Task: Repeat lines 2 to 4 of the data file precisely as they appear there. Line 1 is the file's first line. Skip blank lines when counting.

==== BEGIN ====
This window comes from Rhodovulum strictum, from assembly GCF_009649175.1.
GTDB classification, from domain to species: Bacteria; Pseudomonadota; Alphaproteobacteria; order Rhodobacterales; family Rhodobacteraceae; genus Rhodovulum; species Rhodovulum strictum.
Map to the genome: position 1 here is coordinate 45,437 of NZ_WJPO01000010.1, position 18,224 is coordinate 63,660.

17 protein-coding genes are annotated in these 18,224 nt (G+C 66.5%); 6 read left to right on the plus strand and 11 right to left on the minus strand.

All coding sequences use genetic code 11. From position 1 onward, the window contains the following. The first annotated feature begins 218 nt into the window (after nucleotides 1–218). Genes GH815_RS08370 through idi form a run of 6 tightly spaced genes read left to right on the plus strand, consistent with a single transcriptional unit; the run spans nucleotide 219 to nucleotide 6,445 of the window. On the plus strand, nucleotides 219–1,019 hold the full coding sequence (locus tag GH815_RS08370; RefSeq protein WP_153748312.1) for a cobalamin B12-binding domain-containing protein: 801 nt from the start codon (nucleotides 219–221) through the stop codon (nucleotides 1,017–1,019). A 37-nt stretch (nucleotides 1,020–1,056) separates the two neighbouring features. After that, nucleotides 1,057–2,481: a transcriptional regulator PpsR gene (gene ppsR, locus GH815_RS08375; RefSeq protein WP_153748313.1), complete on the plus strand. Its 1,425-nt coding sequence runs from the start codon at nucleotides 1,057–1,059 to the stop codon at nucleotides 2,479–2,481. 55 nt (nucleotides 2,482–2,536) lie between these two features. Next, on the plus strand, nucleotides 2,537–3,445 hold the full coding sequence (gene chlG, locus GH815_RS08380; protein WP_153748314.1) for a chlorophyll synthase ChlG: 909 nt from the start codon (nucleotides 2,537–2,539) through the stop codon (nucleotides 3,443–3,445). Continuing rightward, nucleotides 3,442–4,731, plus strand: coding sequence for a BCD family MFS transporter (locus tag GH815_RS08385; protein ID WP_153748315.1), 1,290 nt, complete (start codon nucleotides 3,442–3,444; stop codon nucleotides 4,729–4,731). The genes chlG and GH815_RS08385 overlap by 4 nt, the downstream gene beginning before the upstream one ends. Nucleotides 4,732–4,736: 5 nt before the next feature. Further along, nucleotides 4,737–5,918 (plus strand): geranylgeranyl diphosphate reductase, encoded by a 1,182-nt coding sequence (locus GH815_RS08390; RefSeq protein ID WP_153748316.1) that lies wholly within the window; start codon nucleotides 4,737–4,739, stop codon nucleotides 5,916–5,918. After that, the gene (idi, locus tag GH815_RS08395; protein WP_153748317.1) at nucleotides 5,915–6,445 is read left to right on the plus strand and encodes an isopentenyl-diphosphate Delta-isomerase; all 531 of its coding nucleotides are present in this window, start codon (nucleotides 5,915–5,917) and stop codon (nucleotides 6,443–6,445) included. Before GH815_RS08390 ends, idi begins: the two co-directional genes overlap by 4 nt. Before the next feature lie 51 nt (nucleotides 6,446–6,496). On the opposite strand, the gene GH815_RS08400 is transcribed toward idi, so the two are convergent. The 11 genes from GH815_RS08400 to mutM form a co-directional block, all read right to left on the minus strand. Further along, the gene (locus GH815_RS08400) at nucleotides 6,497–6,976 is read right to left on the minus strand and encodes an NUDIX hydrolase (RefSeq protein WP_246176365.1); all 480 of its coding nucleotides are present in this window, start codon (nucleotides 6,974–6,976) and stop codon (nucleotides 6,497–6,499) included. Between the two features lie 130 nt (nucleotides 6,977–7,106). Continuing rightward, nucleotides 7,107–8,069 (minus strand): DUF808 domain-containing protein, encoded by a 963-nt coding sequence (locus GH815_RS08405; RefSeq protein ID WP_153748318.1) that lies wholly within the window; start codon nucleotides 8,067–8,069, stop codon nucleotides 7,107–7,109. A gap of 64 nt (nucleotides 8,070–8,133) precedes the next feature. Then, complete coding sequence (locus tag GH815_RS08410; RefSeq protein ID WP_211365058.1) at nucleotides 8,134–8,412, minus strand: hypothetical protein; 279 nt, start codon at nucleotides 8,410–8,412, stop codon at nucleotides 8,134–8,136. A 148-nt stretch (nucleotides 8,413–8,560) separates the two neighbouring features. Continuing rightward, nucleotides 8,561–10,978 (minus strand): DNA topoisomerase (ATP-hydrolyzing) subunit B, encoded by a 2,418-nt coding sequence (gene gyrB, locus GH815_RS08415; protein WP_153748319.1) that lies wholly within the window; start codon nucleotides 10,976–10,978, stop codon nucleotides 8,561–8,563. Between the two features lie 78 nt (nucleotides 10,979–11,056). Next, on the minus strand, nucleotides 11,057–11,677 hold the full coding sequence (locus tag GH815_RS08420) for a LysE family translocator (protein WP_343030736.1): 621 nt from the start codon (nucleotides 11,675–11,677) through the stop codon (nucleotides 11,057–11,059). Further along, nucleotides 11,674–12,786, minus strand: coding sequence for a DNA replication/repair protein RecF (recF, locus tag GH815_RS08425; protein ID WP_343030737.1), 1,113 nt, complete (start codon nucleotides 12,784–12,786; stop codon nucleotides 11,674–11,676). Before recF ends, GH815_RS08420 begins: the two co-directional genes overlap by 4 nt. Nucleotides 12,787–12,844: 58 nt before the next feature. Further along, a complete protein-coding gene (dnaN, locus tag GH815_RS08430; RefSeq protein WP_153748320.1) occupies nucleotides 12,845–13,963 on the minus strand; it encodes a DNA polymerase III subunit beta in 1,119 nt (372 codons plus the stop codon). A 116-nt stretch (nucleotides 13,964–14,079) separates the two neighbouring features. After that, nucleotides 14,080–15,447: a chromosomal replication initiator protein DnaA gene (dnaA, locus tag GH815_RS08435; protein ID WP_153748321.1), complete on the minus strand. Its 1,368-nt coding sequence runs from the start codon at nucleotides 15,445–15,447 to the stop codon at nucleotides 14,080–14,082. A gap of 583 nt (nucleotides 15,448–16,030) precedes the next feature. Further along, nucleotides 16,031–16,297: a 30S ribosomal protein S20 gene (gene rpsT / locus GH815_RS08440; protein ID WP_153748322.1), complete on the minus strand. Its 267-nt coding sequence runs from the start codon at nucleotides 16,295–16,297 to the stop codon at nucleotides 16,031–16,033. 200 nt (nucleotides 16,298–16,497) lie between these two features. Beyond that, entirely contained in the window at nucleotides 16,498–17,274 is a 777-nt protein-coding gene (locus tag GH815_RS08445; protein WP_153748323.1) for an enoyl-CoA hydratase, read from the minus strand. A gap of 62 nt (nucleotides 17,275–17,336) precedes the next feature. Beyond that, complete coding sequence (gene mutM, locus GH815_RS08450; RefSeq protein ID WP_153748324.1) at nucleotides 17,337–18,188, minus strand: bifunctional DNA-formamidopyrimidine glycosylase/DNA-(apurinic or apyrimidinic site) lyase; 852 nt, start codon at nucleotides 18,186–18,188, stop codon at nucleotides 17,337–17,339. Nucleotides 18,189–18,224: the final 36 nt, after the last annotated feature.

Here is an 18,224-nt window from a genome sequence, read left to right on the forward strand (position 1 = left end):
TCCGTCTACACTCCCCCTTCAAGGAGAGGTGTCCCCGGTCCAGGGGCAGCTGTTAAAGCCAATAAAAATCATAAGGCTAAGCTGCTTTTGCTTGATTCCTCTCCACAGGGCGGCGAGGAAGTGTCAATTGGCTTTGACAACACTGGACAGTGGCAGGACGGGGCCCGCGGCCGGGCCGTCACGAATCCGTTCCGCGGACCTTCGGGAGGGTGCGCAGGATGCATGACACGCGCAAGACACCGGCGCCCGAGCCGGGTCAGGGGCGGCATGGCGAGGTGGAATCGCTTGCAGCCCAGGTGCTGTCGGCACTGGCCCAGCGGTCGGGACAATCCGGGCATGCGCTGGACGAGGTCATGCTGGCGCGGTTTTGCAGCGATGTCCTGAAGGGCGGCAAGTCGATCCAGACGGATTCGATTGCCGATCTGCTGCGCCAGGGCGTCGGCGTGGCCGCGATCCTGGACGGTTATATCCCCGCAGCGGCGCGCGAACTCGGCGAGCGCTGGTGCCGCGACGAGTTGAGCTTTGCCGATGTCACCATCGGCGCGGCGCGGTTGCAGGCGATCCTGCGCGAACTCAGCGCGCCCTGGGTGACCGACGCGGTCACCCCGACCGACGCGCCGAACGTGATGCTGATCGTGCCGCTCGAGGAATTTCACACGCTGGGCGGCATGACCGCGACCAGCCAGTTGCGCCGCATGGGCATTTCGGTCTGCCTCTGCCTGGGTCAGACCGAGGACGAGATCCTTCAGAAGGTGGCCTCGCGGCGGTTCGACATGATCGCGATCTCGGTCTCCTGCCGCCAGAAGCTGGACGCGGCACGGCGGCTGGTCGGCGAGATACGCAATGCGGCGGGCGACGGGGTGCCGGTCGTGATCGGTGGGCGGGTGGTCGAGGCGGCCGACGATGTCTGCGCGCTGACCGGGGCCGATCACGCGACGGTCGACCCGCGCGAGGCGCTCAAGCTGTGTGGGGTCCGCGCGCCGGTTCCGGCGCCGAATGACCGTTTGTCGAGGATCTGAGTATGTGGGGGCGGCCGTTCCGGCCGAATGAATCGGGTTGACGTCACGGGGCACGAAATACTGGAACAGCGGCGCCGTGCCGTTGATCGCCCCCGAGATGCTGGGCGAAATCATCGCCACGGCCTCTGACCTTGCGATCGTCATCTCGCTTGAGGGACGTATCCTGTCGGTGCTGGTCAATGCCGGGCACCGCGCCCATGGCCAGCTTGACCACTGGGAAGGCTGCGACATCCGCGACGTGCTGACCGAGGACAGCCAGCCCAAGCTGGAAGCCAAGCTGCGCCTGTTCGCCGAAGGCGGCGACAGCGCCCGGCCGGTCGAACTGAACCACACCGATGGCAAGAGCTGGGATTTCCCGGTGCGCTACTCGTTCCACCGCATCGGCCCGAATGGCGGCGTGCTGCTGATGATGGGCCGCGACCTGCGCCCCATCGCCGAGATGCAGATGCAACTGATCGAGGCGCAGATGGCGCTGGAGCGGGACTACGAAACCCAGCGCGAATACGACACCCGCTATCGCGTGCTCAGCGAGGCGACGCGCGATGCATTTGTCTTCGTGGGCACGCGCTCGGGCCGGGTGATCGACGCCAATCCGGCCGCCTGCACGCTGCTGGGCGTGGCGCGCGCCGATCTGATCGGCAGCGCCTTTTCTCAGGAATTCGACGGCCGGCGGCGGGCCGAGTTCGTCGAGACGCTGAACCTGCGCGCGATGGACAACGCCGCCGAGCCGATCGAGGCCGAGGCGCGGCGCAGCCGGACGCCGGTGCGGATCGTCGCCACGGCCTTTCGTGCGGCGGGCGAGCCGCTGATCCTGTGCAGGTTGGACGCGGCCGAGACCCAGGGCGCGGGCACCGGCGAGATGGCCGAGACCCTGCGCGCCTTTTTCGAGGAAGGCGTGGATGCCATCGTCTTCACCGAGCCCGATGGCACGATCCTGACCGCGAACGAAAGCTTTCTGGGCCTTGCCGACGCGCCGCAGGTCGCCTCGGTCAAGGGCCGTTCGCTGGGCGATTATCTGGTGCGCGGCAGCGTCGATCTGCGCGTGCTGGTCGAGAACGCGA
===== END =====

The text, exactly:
GTDB classification, from domain to species: Bacteria; Pseudomonadota; Alphaproteobacteria; order Rhodobacterales; family Rhodobacteraceae; genus Rhodovulum; species Rhodovulum strictum.
Map to the genome: position 1 here is coordinate 45,437 of NZ_WJPO01000010.1, position 18,224 is coordinate 63,660.

17 protein-coding genes are annotated in these 18,224 nt (G+C 66.5%); 6 read left to right on the plus strand and 11 right to left on the minus strand.